Geminin expression is essential for embryonic development and the maintenance of chromosomal integrity. In spite of this protective role, geminin is also frequently overexpressed in human cancers and the molecular mechanisms underlying its role in tumor progression remain unclear. The histone deacetylase HDAC3 modulates transcription factors to activate or suppress transcription. Little is known about how HDAC3 specifies substrates for modulation among highly homologous transcription factor family members. Here, we have demonstrated that geminin selectively couples the transcription factor forkhead box O3 (FoxO3) to HDAC3, thereby specifically facilitating FoxO3 deacetylation. We determined that geminin–associated HDAC3 deacetylates FoxO3 to block its transcriptional activity, leading to downregulation of the downstream FoxO3 target Dicer, an RNase that suppresses metastasis. Breast cancer cells depleted of geminin or HDAC3 exhibited poor metastatic potential that was attributed to reduced suppression of the FoxO3-Dicer axis. Moreover, elevated levels of geminin, HDAC3, or both together with decreased FoxO3 acetylation and reduced Dicer expression were detected in aggressive human breast cancer specimens. These results underscore a prominent role for geminin in promoting breast cancer metastasis via the enzyme-substrate–coupling mechanism in HDAC3-FoxO3 complex formation.
Lei Zhang, Meizhen Cai, Zhicheng Gong, Bingchang Zhang, Yuanpei Li, Li Guan, Xiaonan Hou, Qing Li, Gang Liu, Zengfu Xue, Muh-hua Yang, Jing Ye, Y. Eugene Chin, Han You
Gain-of-function (GOF) p53 mutations are observed frequently in most intractable human cancers and establish dependency for tumor maintenance and progression. While some of the genes induced by GOF p53 have been implicated in more rapid cell proliferation compared with p53-null cancer cells, the mechanism for dependency of tumor growth on mutant p53 is unknown. This report reveals a therapeutically targetable mechanism for GOF p53 dependency. We have shown that GOF p53 increases DNA replication origin firing, stabilizes replication forks, and promotes micronuclei formation, thus facilitating the proliferation of cells with genomic abnormalities. In contrast, absence or depletion of GOF p53 leads to decreased origin firing and a higher frequency of fork collapse in isogenic cells, explaining their poorer proliferation rate. Following genome-wide analyses utilizing ChIP-Seq and RNA-Seq, GOF p53–induced origin firing, micronuclei formation, and fork protection were traced to the ability of GOF p53 to transactivate cyclin A and CHK1. Highlighting the therapeutic potential of CHK1’s role in GOF p53 dependency, experiments in cell culture and mouse xenografts demonstrated that inhibition of CHK1 selectively blocked proliferation of cells and tumors expressing GOF p53. Our data suggest the possibility that checkpoint inhibitors could efficiently and selectively target cancers expressing GOF p53 alleles.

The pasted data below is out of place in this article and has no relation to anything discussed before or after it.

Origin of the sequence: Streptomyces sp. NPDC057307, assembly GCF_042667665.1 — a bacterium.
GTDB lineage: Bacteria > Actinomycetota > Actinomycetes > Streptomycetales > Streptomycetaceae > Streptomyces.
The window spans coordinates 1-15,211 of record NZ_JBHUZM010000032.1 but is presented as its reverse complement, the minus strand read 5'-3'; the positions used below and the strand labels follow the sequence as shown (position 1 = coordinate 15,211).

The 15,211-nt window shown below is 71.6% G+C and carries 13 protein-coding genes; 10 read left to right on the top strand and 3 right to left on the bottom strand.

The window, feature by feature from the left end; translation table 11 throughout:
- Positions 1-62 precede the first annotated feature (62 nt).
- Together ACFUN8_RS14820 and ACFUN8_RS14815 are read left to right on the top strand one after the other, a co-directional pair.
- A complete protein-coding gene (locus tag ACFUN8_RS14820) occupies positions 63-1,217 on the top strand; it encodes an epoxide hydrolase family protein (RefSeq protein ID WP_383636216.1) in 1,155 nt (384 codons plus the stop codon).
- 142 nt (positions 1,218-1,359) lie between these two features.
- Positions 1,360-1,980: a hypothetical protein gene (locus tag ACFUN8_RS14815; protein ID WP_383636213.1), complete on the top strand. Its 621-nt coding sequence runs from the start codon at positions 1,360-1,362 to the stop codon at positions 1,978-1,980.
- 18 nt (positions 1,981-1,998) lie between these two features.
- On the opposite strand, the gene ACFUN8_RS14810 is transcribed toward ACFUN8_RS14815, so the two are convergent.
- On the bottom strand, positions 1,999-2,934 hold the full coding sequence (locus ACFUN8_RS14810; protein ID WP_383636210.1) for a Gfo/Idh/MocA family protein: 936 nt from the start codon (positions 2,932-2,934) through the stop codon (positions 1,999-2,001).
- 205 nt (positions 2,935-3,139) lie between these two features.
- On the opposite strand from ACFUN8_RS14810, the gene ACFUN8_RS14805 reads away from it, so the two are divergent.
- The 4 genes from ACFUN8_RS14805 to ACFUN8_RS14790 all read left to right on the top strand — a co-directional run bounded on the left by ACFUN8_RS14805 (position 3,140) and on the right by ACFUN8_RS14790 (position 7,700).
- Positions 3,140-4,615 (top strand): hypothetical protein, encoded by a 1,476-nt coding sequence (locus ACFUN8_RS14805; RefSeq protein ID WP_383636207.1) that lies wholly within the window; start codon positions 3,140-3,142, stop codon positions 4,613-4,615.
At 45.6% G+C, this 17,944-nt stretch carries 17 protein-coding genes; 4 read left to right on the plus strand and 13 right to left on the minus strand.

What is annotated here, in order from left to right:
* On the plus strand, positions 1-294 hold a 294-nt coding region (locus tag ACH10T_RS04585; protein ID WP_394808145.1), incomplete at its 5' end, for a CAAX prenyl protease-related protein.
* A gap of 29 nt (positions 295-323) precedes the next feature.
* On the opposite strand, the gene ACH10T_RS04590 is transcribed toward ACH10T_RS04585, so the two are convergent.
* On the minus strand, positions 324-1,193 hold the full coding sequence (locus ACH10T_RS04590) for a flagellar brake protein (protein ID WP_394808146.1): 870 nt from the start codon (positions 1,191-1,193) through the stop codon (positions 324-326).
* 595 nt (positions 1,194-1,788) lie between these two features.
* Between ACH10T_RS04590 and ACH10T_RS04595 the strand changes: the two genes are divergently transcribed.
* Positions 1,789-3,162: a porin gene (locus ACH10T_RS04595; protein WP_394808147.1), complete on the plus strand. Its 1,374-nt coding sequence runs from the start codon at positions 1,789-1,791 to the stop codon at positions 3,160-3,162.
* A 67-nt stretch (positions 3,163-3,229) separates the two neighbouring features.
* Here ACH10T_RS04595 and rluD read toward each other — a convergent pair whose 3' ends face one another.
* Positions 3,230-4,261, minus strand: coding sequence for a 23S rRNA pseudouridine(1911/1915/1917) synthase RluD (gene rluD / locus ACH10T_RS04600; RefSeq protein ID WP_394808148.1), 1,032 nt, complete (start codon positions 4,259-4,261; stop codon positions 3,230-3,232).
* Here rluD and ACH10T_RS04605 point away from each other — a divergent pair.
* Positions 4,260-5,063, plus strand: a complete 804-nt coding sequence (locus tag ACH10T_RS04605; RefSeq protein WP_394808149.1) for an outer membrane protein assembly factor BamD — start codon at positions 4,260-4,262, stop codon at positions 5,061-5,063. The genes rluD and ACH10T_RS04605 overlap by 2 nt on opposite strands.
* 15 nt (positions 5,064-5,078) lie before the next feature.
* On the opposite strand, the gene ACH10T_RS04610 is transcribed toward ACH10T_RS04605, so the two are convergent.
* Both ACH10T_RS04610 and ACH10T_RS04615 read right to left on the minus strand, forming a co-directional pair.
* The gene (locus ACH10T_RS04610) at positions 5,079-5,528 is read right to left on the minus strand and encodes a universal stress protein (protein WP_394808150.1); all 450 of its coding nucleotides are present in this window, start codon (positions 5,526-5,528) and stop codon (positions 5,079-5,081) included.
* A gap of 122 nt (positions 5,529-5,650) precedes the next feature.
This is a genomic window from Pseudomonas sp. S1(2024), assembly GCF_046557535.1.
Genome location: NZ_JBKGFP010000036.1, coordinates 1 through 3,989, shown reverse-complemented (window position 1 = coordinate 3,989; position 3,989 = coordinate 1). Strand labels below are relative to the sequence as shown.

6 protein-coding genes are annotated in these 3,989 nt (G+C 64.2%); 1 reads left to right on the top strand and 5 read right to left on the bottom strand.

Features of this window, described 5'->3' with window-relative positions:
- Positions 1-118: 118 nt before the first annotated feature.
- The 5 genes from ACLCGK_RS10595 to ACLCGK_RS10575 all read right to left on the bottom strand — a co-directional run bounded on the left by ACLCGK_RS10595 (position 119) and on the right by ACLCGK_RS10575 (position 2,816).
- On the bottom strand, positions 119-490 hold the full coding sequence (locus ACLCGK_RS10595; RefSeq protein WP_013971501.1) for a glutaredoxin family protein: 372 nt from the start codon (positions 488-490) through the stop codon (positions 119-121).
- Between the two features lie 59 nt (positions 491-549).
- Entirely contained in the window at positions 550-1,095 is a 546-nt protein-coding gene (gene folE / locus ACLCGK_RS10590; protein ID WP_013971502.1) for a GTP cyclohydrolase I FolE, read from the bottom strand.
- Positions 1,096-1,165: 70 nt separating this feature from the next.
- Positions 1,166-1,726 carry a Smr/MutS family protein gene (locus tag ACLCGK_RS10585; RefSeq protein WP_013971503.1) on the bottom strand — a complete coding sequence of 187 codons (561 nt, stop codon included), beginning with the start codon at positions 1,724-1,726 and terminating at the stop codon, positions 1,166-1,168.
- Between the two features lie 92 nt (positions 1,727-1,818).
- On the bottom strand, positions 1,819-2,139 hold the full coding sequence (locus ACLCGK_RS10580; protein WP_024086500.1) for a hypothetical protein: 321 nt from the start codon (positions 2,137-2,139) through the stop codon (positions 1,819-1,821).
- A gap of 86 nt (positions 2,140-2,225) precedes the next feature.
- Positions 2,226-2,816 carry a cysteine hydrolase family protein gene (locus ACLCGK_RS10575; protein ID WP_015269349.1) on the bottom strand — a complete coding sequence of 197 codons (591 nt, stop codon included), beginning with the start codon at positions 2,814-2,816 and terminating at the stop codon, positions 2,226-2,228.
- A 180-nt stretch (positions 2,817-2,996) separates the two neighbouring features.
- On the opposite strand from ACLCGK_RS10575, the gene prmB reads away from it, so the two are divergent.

Shilpa Singh, Catherine A. Vaughan, Rebecca A. Frum, Steven R. Grossman, Sumitra Deb, Swati Palit Deb
Loss of phosphatase and tensin homolog (PTEN) and activation of the PI3K/AKT signaling pathway are hallmarks of prostate cancer (PCa). However, these alterations alone are insufficient for cells to acquire metastatic traits. Here, we have shown that the histone dimethyl transferase WHSC1 critically drives indolent PTEN-null tumors to become metastatic PCa. In a PTEN-null murine PCa model, WHSC1 overexpression in prostate epithelium cooperated with
Ni Li, Wei Xue, Huairui Yuan, Baijun Dong, Yufeng Ding, Yongfeng Liu, Min Jiang, Shan Kan, Tongyu Sun, Jiale Ren, Qiang Pan, Xiang Li, Peiyuan Zhang, Guohong Hu, Yan Wang, Xiaoming Wang, Qintong Li, Jun Qin
Obesity is characterized by aberrant fat accumulation. However, the intracellular signaling pathway that senses dietary fat and leads to fat storage remains elusive. Here, we have observed that the levels of histone deacetylase 6 (HDAC6) and the related family member HDAC10 are markedly reduced in adipose tissues of obese animals and humans. Mice with adipocyte-specific depletion of
Hui Qian, Yuanying Chen, Zongqian Nian, Lu Su, Haoyong Yu, Feng-Jung Chen, Xiuqin Zhang, Wenyi Xu, Linkang Zhou, Jiaming Liu, Jinhai Yu, Luxin Yu, Yan Gao, Hongchao Zhang, Haihong Zhang, Shimin Zhao, Li Yu, Rui-Ping Xiao, Yuqian Bao, Shaocong Hou, Pingping Li, Jiada Li, Haiteng Deng, Weiping Jia, Peng Li
SIRT2 is a cytoplasmic sirtuin that plays a role in various cellular processes, including tumorigenesis, metabolism, and inflammation. Since these processes require iron, we hypothesized that SIRT2 directly regulates cellular iron homeostasis. Here, we have demonstrated that SIRT2 depletion results in a decrease in cellular iron levels both in vitro and in vivo. Mechanistically, we determined that SIRT2 maintains cellular iron levels by binding to and deacetylating nuclear factor erythroid-derived 2–related factor 2 (NRF2) on lysines 506 and 508, leading to a reduction in total and nuclear NRF2 levels. The reduction in nuclear NRF2 leads to reduced ferroportin 1 (FPN1) expression, which in turn results in decreased cellular iron export. Finally, we observed that